Trump at war / Museum of Science and Industry's new name / Never again

Trump at war. CNN’s Stephen Collinson says the president’s “unleashed fury, fact-bending rants and persecution complex are conjuring an image of someone seeing his presidency slipping through his hands” …

 … witness an unhinged news conference that put the president of Finland in an awkward position. (Cartoon: Keith J. Taylor, Chicago Public Square’s favored candidate for your vote as Best Comics Illustrator in the Reader’s Best of Chicago poll.)
Republican strategist Rick Wilson in The Daily Beast: Republicans in private have “that hang-dog, dick-in-the-dirt fatalism of men destined to die in a meaningless battle in a pointless war.
A Los Angeles Times editorial concludes Trump’s reported talk of an alligator-filled moat at the border is evidence of “just how dangerous it is to give the power of the presidency to a person who has no brakes and no discernible empathy” …
 … and anyway, Stephen Colbert says, the president stole the idea from him.
A private company to which the Trump administration has shifted care for detained migrant children is getting paid for staffing a Florida facility with 2,000 workers—even though the last kids left in August.
A tale of an imaginary CNN studio was one of at least 59 lies Trump told last week—a number that CNN says happens also to be his average over the last 12 weeks.
The New York Times dissects Trump’s falsehoods about the House impeachment inquiry.
Presidential counselor Kellyann Conway’s husband, George, writes at great length (more than 11,000 words) in The Atlantic: Donald Trump is unfit for office.

Transcript mystery. The Washington Post says odd markings are fueling doubts about what Trump has called “an exact word-for-word transcript” of a phone call at the heart of Congress’ impeachment inquiry.
Today, a diplomat who resigned Friday as the president’s emissary to Ukraine has been testifying privately to Congress about that call.
Bloomberg Businessweek explores the origins of Trump’s impeachment peril: His obsession with digging up dirt on Joe Biden.
BuzzFeed News: Political Operators Are Impersonating Real Americans To Flood The Government With Fake Comments.”

‘Hurry back, Bernie.’ The Tribune’s Dahleen Glanton on presidential candidate Bernie Sanders’ health problems: “It doesn’t matter whether you intend to vote for him, or whether realistically, he can even win. What Sanders brings to the campaign trail is an optimism that no other candidate has been able to duplicate.”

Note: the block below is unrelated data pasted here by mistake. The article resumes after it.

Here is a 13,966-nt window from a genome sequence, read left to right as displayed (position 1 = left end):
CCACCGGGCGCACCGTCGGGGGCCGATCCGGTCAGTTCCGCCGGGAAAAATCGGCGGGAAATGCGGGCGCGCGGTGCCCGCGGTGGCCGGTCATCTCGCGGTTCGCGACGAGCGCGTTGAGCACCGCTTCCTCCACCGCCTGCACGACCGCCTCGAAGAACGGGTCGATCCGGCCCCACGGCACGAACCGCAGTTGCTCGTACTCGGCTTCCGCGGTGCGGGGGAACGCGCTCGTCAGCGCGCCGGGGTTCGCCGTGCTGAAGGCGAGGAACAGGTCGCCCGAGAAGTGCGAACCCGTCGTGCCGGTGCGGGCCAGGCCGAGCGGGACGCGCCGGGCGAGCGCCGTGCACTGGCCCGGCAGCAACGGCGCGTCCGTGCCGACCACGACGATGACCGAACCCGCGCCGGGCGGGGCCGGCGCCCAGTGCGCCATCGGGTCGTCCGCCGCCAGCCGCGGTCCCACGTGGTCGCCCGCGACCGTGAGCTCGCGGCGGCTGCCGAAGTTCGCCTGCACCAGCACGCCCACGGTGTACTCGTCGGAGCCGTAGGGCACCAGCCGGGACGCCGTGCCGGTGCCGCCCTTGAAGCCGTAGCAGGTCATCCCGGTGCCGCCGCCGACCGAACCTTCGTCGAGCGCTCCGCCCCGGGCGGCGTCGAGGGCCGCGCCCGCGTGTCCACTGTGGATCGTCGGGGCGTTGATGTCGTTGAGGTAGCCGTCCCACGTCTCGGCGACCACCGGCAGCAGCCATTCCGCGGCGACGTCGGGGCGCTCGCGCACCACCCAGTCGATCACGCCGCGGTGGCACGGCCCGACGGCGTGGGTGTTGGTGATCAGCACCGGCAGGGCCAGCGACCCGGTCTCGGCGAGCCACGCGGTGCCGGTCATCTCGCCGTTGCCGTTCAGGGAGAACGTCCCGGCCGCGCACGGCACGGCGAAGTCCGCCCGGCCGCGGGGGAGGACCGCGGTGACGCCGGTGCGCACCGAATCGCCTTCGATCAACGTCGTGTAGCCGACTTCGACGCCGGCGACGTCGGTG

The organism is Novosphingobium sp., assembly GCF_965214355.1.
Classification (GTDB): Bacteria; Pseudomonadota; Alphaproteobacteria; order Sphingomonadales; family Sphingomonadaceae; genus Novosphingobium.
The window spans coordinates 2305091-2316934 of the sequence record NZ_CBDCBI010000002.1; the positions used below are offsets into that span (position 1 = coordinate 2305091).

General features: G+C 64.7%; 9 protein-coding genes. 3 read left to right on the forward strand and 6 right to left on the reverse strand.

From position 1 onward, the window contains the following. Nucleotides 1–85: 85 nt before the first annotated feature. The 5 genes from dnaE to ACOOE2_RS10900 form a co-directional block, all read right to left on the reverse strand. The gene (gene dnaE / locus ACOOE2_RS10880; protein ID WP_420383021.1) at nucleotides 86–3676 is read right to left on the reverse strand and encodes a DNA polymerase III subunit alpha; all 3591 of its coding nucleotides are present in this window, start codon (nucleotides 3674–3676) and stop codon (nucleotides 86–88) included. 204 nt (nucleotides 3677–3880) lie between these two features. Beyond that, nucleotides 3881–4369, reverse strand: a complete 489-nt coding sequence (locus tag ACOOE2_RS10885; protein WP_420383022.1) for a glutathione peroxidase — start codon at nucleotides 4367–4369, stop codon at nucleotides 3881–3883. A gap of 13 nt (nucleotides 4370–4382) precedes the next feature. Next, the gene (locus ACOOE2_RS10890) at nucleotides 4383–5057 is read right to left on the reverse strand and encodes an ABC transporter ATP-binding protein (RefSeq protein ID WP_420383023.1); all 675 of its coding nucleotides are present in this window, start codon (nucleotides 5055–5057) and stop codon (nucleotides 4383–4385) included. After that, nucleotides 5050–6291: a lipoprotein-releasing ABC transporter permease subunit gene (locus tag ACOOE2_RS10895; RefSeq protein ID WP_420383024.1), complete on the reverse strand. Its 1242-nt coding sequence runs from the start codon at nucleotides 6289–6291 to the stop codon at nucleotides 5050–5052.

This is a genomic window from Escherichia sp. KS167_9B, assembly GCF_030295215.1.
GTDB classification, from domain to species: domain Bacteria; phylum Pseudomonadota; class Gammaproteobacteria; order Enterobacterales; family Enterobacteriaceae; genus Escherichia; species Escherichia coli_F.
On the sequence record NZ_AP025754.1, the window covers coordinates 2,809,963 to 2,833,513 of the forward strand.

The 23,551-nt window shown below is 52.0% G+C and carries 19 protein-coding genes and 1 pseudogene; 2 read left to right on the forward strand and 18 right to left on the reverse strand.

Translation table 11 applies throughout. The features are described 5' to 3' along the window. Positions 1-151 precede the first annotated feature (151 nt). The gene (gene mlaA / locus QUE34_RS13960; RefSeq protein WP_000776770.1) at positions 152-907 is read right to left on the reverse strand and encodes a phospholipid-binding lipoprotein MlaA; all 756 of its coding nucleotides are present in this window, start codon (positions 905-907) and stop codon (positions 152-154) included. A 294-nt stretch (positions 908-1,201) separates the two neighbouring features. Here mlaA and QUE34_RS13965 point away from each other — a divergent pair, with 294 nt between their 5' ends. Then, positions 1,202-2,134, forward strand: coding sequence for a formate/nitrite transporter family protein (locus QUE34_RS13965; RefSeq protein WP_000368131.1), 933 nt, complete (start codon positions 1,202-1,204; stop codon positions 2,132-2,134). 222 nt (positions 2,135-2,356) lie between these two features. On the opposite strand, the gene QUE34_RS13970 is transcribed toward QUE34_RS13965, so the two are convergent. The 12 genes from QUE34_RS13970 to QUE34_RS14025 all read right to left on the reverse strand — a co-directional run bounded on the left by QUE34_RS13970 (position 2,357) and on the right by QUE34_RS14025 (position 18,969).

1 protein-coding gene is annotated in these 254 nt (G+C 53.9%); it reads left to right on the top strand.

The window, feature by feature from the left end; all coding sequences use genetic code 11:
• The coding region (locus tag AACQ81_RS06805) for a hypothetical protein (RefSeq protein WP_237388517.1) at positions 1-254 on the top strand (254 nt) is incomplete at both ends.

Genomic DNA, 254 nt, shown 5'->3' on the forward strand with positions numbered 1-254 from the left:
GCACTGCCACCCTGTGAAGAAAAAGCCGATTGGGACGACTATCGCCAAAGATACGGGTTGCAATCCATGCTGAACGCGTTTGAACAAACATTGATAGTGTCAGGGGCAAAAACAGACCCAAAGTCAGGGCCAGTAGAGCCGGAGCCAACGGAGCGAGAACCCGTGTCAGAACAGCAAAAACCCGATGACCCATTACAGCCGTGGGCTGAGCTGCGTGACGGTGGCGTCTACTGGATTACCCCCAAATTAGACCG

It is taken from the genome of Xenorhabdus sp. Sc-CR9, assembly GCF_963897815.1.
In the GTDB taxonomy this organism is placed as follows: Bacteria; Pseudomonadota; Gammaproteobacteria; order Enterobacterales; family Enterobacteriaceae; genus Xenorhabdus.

Candidate Elizabeth Warren’s newest plan—a 22-minute read on Medium—would overhaul labor law to enhance workers’ ability to organize and strike.

The Museum of Science and Industry’s new name. A rich guy who’s making the largest donation in the museum’s history will get his name on the joint.
As the trend of big companies moving suburban jobs to the city escalates, the Japanese-owned Takeda Pharmaceutical Co. is putting its fancy and massive Deerfield HQ on the market.
Champaign-based News-Gazette Media, publisher of the newspaper serving the University of Illinois community, says it expects to cut more than 100 jobs.
Major layoffs are reportedly on the way today at Sports Illustrated.

Strike date set. The clock’s ticking toward an Oct. 17 deadline for Chicago teachers, support staff and Chicago Park District workers to walk off the job.
The teachers’ plan could mean a shorter school day for students.
Politico’s Shia Kapos: Teachers’ “beef” is really about “exorcising demons of the mayoral campaign.”
A new report says Chicago Public Schools spent almost $7 million last year to protect kids from sexual predators.
Financial challenges facing the higher education market are driving Roosevelt University’s plan to acquire Robert Morris University.

Never again. Illinois’ legislative inspector general says two of House Speaker Michael Madigan’s former aides—dumped for sexual misconduct—should never return to the state’s payroll.
Gov. Pritzker wants a state senator under federal investigation stripped of his job as chairman of the Senate Transportation Committee.

Path to insolvency. A Tribune investigation concludes that, even though then-Mayor Emanuel raised taxes to put the city’s underfunded worker pension funds on a “path to solvency,” the funds’ budget hole over the last four years has gotten $7 billion deeper.
Funny thing: A conference for administrators of hundreds of Illinois’ local police and fire pension funds—many of them in fiscal trouble—cost taxpayers $8 million.
Emanuel’s father is dead at 92.

Public Narrative is a Chicago Public Square advertiser.

Thanks to reader Mike Braden for flagging a missing quotation mark near the top of this issue.

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